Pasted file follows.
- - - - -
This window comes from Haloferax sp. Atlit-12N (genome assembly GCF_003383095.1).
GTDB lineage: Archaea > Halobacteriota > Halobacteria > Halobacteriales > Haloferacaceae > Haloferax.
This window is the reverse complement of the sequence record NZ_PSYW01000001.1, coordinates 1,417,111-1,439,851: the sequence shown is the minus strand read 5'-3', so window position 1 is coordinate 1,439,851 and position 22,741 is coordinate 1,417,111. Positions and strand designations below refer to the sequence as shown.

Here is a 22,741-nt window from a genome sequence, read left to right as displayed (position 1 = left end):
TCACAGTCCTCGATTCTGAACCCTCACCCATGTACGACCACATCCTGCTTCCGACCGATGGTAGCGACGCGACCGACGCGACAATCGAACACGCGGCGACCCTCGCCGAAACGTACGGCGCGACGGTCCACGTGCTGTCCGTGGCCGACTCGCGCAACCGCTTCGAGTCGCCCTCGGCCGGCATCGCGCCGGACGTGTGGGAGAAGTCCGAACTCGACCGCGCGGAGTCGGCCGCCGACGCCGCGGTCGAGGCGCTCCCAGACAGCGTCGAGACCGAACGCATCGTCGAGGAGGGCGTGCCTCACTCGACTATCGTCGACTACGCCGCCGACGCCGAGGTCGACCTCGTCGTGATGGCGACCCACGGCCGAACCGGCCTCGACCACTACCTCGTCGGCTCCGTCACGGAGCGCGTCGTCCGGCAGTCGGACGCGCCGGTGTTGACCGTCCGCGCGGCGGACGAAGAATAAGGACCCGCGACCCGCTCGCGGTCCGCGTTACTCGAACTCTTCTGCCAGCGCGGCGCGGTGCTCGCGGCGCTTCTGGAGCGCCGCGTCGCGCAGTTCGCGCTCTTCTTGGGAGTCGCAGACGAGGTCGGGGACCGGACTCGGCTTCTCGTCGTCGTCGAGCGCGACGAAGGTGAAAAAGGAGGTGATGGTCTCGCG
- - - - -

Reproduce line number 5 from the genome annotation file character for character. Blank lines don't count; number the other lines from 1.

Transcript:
TCACAGTCCTCGATTCTGAACCCTCACCCATGTACGACCACATCCTGCTTCCGACCGATGGTAGCGACGCGACCGACGCGACAATCGAACACGCGGCGACCCTCGCCGAAACGTACGGCGCGACGGTCCACGTGCTGTCCGTGGCCGACTCGCGCAACCGCTTCGAGTCGCCCTCGGCCGGCATCGCGCCGGACGTGTGGGAGAAGTCCGAACTCGACCGCGCGGAGTCGGCCGCCGACGCCGCGGTCGAGGCGCTCCCAGACAGCGTCGAGACCGAACGCATCGTCGAGGAGGGCGTGCCTCACTCGACTATCGTCGACTACGCCGCCGACGCCGAGGTCGACCTCGTCGTGATGGCGACCCACGGCCGAACCGGCCTCGACCACTACCTCGTCGGCTCCGTCACGGAGCGCGTCGTCCGGCAGTCGGACGCGCCGGTGTTGACCGTCCGCGCGGCGGACGAAGAATAAGGACCCGCGACCCGCTCGCGGTCCGCGTTACTCGAACTCTTCTGCCAGCGCGGCGCGGTGCTCGCGGCGCTTCTGGAGCGCCGCGTCGCGCAGTTCGCGCTCTTCTTGGGAGTCGCAGACGAGGTCGGGGACCGGACTCGGCTTCTCGTCGTCGTCGAGCGCGACGAAGGTGAAAAAGGAGGTGATGGTCTCGCG